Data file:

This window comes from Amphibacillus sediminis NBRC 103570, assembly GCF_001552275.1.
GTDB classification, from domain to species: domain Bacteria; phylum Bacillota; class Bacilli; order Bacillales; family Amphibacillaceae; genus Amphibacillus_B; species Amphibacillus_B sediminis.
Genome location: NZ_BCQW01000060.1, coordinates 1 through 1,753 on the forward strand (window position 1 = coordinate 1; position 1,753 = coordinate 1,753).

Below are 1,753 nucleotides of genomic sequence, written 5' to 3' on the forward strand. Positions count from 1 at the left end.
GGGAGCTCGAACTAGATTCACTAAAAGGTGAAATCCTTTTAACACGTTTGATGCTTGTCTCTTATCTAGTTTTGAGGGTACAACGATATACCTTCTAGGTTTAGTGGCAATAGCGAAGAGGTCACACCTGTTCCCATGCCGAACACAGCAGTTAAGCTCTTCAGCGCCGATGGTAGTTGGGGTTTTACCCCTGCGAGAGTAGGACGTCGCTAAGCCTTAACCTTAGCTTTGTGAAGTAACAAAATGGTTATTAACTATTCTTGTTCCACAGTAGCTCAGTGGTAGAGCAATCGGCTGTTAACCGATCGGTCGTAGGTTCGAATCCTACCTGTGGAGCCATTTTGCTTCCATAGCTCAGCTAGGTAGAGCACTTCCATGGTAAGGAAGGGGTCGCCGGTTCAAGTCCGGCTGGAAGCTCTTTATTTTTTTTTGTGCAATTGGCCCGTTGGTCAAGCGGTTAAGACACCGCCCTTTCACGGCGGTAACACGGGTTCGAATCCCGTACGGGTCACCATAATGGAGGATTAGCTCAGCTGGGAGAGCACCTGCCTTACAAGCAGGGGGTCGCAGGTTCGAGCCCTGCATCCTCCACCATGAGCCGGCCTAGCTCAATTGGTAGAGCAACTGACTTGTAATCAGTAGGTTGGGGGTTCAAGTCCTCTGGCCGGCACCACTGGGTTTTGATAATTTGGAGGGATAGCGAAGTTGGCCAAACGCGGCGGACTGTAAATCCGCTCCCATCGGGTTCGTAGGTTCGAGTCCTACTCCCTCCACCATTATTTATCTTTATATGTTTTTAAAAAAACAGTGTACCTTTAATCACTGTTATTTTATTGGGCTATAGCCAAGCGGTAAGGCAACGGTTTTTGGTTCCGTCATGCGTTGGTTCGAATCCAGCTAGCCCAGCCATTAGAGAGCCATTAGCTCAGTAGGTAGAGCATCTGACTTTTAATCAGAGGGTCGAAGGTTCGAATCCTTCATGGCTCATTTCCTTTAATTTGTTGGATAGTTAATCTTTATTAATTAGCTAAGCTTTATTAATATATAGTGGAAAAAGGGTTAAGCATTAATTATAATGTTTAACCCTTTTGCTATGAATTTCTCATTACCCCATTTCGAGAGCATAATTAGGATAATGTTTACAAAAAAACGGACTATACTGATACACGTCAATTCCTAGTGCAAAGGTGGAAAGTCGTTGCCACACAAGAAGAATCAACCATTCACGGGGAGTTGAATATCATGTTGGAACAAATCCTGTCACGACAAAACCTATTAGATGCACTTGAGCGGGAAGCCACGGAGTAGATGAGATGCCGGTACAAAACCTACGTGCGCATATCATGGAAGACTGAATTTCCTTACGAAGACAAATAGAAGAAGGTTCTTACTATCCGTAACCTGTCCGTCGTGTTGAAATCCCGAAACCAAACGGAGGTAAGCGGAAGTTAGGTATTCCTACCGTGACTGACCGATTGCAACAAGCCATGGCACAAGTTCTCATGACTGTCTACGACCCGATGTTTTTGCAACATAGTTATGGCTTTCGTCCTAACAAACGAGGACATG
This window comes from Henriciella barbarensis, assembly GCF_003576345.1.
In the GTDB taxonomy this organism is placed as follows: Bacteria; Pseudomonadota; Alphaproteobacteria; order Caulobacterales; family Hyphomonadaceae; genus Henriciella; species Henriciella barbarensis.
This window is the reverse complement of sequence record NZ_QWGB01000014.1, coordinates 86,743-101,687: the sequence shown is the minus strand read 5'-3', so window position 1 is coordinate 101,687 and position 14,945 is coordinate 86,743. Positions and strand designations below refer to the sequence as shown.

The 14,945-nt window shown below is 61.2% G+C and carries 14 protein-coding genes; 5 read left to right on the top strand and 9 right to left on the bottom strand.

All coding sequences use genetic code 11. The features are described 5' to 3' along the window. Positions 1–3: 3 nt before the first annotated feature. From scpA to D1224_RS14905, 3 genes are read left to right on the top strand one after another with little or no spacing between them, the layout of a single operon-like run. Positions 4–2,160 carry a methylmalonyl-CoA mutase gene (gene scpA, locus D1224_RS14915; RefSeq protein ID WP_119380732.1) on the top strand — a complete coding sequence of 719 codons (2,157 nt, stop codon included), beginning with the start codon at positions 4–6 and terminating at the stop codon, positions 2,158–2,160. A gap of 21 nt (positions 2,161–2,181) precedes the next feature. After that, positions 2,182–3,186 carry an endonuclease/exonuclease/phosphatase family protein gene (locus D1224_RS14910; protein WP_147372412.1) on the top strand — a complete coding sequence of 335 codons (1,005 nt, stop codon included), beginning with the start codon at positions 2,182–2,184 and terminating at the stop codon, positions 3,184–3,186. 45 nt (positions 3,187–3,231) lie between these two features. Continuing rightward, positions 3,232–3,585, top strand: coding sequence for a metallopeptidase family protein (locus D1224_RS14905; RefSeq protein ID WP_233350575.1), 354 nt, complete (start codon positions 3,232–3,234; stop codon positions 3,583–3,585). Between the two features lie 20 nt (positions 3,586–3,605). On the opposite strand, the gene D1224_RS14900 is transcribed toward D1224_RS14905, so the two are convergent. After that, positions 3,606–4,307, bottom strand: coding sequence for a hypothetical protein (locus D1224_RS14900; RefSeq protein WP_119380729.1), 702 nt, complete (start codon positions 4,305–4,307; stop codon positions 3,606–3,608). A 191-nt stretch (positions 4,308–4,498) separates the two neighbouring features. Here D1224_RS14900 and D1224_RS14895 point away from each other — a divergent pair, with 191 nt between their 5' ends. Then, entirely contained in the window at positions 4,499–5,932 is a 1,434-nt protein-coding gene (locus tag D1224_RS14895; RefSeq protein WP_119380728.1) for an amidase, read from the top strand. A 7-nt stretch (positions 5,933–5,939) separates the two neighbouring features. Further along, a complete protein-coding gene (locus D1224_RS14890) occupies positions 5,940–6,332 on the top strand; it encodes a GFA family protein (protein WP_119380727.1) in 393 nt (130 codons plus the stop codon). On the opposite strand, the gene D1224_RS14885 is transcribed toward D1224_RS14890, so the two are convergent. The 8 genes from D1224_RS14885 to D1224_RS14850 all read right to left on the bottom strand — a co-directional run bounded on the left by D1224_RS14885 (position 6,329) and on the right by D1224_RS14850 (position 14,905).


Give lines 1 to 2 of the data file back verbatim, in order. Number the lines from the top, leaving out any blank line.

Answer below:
This window comes from Amphibacillus sediminis NBRC 103570, assembly GCF_001552275.1.
GTDB classification, from domain to species: domain Bacteria; phylum Bacillota; class Bacilli; order Bacillales; family Amphibacillaceae; genus Amphibacillus_B; species Amphibacillus_B sediminis.